• Theorbo
  • 6 min

Programme Note

Giles Swayne: Groundwork, Op. 80 (1999)

In July 1998 I decided that I would use a theorbo in Havoc, a piece I was writing for the 1999 Proms (premiere September 8th 1999). Since my knowledge of the instrument was negligible, I contacted David (The Orbo) Miller and appealed for help, since I knew he would be playing in the Proms piece. He kindly and with admirable patience showed me how the instrument worked, and I began writing groundwork as a technical exercise - hence one meaning of the title. The other is that it is a set of variations over a ground bass.

Since the theorbo possesses eight diapason bass strings - which are plucked like those of a harp, not stopped with the left and - it seemed sensible to use these for the ground bass, which consists simply of a rising eight-note scale using all diapason strings in turn. This ground is stated at the beginning, and developed through 16 variations. Nos 1 to 7 are straightforward, except that some of them compress the ground into itself. Nos 8 to 16 are in stretto: they are gradually overlapped with each other, the new ground beginning one note earlier each time. The climax of the piece comes at variations 10 to 11; variations 12 to 14 bring it gradually down to earth; no. 15 is quiet, and puts the decorated ground in relaxed canon with itself (in octaves, using the top and bottom strings of the instrument). Variation 16 strips the ground of decoration, putting tight scrunchy chords over it, and the piece ends with the lowest diapason string (G), a quiet raspberry ripple of the other seven diapason strings, and a final harmonic G to tell us that our little journey is over. I hope you enjoy the scenery.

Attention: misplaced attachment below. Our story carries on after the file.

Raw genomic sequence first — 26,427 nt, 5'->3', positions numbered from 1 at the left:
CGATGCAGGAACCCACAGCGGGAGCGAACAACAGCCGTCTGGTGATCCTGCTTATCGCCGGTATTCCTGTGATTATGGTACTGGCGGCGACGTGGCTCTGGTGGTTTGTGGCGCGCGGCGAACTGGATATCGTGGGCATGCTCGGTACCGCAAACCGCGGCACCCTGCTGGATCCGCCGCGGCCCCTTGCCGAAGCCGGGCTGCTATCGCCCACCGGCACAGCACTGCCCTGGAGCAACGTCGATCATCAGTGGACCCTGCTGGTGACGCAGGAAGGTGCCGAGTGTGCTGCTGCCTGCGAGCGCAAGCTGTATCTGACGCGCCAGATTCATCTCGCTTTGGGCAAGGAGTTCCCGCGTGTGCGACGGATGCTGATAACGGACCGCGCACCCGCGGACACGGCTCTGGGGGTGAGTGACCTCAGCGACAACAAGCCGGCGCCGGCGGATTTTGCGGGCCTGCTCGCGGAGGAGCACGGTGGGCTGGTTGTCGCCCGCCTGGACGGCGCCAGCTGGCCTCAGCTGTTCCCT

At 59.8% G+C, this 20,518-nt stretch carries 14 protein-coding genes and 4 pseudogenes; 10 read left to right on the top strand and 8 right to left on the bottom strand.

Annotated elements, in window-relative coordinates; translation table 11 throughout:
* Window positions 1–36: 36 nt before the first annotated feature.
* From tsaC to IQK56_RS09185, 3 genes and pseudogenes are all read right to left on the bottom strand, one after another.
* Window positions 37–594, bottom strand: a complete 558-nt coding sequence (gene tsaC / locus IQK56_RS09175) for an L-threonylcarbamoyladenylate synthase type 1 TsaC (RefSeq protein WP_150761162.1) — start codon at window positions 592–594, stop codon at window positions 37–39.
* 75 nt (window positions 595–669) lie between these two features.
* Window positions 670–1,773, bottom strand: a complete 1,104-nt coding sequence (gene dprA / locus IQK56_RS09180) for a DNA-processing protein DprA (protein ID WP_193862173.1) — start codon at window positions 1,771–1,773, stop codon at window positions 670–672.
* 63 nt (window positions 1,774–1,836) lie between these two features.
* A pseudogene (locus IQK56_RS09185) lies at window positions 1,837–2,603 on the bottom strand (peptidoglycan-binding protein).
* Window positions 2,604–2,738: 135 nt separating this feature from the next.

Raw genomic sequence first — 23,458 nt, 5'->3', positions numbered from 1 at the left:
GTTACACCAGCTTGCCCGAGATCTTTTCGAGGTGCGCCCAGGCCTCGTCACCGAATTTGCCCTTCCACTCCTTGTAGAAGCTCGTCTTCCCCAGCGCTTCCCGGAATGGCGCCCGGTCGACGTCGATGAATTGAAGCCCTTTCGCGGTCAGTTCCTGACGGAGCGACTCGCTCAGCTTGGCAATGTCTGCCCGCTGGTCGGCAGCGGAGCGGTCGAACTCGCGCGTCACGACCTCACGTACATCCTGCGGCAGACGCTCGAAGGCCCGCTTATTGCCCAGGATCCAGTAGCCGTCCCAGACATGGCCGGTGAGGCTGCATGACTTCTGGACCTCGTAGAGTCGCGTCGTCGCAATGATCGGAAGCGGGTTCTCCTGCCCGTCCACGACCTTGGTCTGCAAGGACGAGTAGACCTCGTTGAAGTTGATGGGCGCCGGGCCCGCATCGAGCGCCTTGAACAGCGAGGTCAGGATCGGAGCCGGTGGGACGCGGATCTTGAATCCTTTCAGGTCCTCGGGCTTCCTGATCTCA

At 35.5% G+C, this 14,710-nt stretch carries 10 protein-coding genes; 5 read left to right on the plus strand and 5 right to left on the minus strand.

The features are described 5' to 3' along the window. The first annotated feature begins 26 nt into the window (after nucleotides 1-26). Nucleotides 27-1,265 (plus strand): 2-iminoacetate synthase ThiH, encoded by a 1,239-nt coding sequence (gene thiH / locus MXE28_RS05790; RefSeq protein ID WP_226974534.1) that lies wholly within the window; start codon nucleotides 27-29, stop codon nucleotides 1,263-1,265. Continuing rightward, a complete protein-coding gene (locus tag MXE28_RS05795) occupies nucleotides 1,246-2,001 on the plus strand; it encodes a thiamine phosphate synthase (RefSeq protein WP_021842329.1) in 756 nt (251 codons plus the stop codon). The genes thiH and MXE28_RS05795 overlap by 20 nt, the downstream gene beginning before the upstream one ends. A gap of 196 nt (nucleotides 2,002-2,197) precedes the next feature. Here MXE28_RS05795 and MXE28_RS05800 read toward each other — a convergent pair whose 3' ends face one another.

© Giles Swayne